Catchphrase 2: “In 2014 Ricciardo clearly beat Vettel”
We’re going to get this out of the way very quickly, since I’ve surely lost half of you between Seb’s numbers about his 4 titles, so the few survivors deserve a prize.
After 4 consecutive titles, is it that odd to have a performance decrease? No.
After 4 consecutive titles, is it that odd to have less hunger of winning, to take care of the car’s issues compared to a teammate at his debut on a top team? No.
Is it that odd to say that Daniel Ricciardo is just hard to beat as a teammate anyway? No.
Is it that odd to say that a comparison between two drivers based on the data from one year is wrong? No.
If you still aren’t convinced from the last points, worry not, feel free not to. But I have to tell you something, in 2015 Daniil Kvyat actually beat Daniel Ricciardo in Red Bull. So Vettel would be worse than Ricciardo who would be even worse than Daniil Kvyat.
Daniil Kvyat, the man who was dumped during the season from two different teams for two consecutive years.
Catchphrase 3: “Vettel won on a Toro Rosso in 2008 at Monza just because he had the best car on the wet”
So, no designer designs a car to only do well on wet conditions. Keep that in mind. He designs it to do well on dry conditions, maybe making sure it won’t do too bad on wet conditions, but only if there’s some time left, nobody has and nobody will ever do the opposite.
Obviously the Toro Rosso that weekend had a pretty decent setup to deal with wet conditions, just like all the other teams, since rain was forecasted for the whole weekend and it punctually came. Qualifying was on wet, everyone did it with a wet setup, nobody did qualifying on a dry setup, just because he was wishing for a sunshine to come out the day after, because rain was still forecasted. So no, the Toro Rosso wasn’t the only car on a wet setup that weekend.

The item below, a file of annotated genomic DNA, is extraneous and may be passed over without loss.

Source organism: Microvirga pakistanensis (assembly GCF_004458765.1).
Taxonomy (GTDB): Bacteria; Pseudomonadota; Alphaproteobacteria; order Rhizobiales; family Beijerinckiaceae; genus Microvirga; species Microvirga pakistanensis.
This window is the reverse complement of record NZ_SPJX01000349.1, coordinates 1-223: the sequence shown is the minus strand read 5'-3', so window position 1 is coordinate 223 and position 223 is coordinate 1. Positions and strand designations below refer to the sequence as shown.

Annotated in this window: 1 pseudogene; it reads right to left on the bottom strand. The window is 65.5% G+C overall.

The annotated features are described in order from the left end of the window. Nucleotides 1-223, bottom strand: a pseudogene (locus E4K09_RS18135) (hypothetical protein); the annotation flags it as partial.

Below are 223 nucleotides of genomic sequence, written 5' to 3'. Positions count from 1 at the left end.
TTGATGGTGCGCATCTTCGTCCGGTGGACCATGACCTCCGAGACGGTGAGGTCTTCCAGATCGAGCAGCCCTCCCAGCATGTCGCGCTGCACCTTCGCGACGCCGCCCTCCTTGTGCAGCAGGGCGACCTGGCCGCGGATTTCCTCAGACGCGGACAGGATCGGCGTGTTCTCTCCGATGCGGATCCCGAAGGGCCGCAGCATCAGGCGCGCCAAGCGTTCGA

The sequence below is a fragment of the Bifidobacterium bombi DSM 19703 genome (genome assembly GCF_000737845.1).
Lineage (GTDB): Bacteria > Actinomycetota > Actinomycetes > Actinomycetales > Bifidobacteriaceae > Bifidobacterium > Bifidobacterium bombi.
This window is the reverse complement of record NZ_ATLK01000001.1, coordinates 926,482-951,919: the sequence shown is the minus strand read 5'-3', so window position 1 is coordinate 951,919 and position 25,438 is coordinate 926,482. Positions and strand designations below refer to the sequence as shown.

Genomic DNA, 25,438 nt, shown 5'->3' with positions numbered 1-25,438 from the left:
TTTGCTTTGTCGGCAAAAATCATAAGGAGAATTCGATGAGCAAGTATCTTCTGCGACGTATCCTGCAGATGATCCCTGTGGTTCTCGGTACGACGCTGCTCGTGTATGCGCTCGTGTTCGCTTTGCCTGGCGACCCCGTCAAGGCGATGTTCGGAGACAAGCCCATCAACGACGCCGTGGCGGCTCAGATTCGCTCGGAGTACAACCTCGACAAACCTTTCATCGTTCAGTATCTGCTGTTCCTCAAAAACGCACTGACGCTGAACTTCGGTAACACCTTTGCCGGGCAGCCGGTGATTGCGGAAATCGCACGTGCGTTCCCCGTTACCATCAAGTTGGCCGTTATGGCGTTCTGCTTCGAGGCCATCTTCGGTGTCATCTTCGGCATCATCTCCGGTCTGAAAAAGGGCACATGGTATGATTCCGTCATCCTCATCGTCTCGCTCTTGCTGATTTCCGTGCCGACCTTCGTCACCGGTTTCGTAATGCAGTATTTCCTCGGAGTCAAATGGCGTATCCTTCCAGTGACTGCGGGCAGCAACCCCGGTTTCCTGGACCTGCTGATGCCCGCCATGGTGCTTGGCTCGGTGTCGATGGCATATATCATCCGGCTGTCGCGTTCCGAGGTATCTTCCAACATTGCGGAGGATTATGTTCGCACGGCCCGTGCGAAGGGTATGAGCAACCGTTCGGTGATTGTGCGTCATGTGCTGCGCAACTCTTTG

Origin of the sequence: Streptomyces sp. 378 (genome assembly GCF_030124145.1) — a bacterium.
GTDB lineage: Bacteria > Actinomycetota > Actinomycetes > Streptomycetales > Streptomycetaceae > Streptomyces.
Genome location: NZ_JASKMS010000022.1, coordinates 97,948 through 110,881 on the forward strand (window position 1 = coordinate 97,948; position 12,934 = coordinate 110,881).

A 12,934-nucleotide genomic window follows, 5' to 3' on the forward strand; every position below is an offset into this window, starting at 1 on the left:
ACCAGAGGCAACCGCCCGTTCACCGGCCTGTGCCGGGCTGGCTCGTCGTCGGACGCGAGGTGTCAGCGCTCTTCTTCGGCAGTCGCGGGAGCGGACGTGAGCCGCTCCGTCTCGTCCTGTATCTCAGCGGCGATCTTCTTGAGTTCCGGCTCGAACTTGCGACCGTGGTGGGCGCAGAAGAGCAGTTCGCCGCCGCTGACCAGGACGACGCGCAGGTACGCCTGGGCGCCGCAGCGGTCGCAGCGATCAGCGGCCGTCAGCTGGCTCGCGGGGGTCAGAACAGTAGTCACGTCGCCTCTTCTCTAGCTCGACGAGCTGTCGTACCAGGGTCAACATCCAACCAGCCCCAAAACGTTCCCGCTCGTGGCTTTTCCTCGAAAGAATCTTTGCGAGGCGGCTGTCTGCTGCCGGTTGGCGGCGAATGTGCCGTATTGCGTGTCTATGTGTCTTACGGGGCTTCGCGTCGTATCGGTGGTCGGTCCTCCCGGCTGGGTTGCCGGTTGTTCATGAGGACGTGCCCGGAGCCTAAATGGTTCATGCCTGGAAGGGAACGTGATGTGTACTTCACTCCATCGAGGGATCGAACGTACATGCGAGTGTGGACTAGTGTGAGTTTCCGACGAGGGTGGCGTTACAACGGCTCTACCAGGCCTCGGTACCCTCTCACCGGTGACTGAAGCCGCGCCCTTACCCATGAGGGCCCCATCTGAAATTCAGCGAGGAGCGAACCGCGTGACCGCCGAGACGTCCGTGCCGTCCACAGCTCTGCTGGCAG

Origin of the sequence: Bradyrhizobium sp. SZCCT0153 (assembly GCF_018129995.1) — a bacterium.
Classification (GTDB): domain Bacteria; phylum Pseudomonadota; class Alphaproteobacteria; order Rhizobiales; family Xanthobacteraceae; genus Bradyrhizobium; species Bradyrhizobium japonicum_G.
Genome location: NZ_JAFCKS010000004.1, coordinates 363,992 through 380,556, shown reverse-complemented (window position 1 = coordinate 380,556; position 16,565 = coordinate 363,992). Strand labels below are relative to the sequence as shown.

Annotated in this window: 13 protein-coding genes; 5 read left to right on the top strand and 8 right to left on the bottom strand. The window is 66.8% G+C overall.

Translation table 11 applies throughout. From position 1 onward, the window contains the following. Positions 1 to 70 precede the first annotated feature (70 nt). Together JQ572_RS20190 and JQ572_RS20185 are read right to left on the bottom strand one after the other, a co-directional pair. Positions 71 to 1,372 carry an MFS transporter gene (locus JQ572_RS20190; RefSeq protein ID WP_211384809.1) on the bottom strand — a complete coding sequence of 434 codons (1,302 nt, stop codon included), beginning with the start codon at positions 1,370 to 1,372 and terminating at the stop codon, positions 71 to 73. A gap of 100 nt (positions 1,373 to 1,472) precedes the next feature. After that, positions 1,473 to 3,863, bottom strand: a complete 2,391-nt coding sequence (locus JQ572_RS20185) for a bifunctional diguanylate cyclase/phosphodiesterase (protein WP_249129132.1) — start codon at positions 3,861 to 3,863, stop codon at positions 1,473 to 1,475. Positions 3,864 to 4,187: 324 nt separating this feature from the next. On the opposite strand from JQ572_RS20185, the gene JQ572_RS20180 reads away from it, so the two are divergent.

Vettel gave it all to win the race and take pole on Saturday, on a car that actually had one year old engine. This little detail is often neglected. Another interesting fact: Vettel scored 35 out of Toro Rosso’s total 39 points that year, contributing to reaching 6th place in the constructor title, the best result in the short history of the Italian team.
But still, that Toro Rosso car might have been the best car they had ever made. If that were the case, though, Vettel should be acknowledged of the fact that he’s quite good at finding himself good cars to drive on. But, if Vettel really had this incredible ability/luck, how could you explain the fact that he was driving the SF16H in 2016? But maybe that car was competitive too and I was just a bit distracted while it happened, who knows?